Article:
“SOIL STRUCTURE AND ITS IMPACT ON FINISHED TEA”. Kohei Takaki, tea farmer from Hoshinomura, Yame, Fukuoka talked about mineral components in the soil that make a huge difference in the actual flavour of the tea. He showed one of his fields where the cultivar is samidori, the one he has been fertilising on the day. He also explained about the problems that ammonia nitrogen introduced into the soil as fertiliser can cause to the nearby waters and, because of it, his choice of using a 100% organic fertiliser. For this, he says that canola oil pressing leftovers are ideal, but this year the prices went up like crazy, so he is experimenting with sesame seed husks leftover from sesame oil.

Kohei Takaki in front of one of his fields

“GRANULAR GAUGES: MICRONS, MATCHA, AND THE RELATIONSHIP BETWEEN TEXTURE AND FLAVOUR”. Jared Nyberg, one of the festival organisers, talked about the relationship between texture and flavour in matcha. He actually has a grinding machine which he uses to grind the matcha (and measure the microns). He stressed also the importance of the mill that grinds the matcha, the importance of reaching a fine texture without heating the tea in the process and also the importance of matcha particles being round and not squared and the difference that makes while drinking it.

Ryan Moen and Jared Nyberg, Victoria Tea Fest organisers

“CREATING MATCHA, HOJICHA AND GENMAICHA BEVERAGES”. Kimmy Xiao of Whisk Matcha tea bar in Vancouver, travelled around Japan and its tea regions. She fell in love with organic matcha and decided to encourage people to drink it and to know it better. In the talk for the festival, Kimmy showed how to prepare matcha, hojicha latte (from loose leaves) with oat milk and genmaicha latte.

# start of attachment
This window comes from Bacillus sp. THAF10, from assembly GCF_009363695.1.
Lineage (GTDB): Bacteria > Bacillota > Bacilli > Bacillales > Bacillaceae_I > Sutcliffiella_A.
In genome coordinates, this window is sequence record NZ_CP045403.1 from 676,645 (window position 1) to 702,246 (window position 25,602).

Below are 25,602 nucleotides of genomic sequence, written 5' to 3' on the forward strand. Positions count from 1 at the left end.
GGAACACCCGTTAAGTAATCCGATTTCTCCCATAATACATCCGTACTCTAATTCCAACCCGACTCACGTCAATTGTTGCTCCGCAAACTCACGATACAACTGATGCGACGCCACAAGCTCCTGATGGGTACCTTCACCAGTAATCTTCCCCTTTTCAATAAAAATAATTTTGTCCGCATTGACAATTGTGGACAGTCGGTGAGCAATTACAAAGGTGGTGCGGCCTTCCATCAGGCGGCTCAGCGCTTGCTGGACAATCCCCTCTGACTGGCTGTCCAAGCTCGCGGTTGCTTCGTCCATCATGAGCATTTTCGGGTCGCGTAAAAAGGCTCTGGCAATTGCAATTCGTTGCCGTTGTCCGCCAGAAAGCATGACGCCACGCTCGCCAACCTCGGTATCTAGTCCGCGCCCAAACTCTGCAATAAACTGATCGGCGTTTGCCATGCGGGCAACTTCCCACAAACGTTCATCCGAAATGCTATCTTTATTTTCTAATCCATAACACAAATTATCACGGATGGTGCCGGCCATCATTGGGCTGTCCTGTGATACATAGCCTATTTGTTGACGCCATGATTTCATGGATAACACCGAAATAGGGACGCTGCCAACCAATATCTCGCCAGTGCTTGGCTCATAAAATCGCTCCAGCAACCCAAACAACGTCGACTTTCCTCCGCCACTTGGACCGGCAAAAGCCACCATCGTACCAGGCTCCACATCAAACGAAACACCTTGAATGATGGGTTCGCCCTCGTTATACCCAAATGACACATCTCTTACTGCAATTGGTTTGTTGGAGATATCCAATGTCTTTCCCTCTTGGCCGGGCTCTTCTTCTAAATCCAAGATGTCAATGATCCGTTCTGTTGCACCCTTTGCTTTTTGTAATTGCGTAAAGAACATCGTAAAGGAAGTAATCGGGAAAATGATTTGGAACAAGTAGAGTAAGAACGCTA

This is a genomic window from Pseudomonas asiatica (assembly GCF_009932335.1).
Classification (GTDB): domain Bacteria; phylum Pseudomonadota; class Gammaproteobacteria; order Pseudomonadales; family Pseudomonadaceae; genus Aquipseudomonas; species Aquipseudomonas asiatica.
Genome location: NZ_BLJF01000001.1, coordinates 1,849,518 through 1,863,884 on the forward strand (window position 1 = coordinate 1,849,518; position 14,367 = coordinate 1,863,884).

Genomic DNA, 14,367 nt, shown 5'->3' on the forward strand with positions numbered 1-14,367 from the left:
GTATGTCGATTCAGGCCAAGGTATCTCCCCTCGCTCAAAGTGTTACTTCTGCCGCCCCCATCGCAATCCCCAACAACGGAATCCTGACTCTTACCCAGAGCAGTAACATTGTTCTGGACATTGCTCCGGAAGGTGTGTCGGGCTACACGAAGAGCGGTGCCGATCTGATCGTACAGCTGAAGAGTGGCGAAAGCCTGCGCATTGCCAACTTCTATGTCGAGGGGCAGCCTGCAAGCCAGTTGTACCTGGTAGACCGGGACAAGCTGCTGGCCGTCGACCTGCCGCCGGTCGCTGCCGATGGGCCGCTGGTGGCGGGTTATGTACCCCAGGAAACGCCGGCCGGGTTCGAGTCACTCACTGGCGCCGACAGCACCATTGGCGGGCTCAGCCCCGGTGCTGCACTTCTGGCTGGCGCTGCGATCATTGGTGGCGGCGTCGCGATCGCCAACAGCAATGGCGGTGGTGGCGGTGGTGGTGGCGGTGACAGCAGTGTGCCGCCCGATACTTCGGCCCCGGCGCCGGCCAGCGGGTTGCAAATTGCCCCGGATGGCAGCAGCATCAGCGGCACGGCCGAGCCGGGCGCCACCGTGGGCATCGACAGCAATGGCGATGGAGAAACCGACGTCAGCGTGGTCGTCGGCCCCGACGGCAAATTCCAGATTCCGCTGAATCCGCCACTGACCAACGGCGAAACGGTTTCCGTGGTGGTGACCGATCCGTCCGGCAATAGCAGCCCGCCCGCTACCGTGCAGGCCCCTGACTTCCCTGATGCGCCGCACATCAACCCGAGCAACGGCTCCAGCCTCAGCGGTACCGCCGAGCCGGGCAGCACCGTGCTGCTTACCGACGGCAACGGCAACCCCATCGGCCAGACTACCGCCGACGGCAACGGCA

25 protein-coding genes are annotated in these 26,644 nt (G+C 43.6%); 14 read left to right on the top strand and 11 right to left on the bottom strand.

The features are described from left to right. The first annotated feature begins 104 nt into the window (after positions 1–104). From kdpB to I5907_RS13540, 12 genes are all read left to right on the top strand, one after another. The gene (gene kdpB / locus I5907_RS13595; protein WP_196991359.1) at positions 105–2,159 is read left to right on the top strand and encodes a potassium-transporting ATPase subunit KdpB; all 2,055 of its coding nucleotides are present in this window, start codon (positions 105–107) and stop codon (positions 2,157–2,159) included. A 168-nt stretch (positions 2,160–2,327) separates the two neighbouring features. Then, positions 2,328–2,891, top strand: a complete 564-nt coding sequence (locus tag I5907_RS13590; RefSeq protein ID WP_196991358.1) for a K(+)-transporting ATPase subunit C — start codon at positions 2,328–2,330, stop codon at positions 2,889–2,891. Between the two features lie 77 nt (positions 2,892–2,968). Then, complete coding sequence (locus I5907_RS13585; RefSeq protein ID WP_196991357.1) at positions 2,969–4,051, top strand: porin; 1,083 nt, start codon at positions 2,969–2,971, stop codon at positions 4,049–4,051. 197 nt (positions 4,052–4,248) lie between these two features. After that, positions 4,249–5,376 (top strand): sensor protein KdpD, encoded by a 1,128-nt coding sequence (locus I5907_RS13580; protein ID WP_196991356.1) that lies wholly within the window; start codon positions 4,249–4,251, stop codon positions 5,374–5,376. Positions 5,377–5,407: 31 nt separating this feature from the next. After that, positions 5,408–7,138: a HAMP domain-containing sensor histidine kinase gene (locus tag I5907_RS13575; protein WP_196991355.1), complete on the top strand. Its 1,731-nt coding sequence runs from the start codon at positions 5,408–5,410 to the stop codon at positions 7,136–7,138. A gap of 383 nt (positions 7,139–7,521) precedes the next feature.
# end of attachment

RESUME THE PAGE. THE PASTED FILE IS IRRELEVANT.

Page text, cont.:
Kimmy Xiao preparing Japanese tea beverages

“HOW TEA MIGHT CHANGE IN THE NEXT 20 YEARS”. Timothy D´Offay, of Postcard Teas in London, talked about two very interesting and important topics: the future of tea drinking and the ethical treatment of tea workers. During the talk, Timothy explained how in the past loose leaf tea was the majority while now tea bags is the common thing: sadly “people get scared by loose leaf tea, like the simplicity of tea bags and like no mess” so he thinks unfortunately tea bags are here to stay and that bottled tea will have a future also in western countries (he made the example of how bottled tea has become popular and normal in Japan). But he also thinks that maybe different ways of drinking tea like cold or ambient brew or tea distillates can have a future in restaurants and alcohol brands. The second topic – the payment conditions in the tea industry, is a sensitive one. Luckily, it is not really an issue in Japan, quite the opposite: Tim made notice that Japan is a role model for other countries: its “flatness society, the communal factor, the way small tea farmers often collaborate” sharing a tea factory for example, are all things to look at. He has noticed through years of experience in the tea world that small communal work usually goes hand in hand with better conditions. This is also the reason why Postcard Teas decided to work with small farms only: they feel that small farms have less cases of hard and underpaid labour and the buyer can contribute making a real difference. In such an important issue, of course we were happy to hear Japan being mentioned as a good example that could help other tea realities around the world.

Timothy D´Offay talking about the future of tea

For anyone interested, the whole festival can still be watched on its website.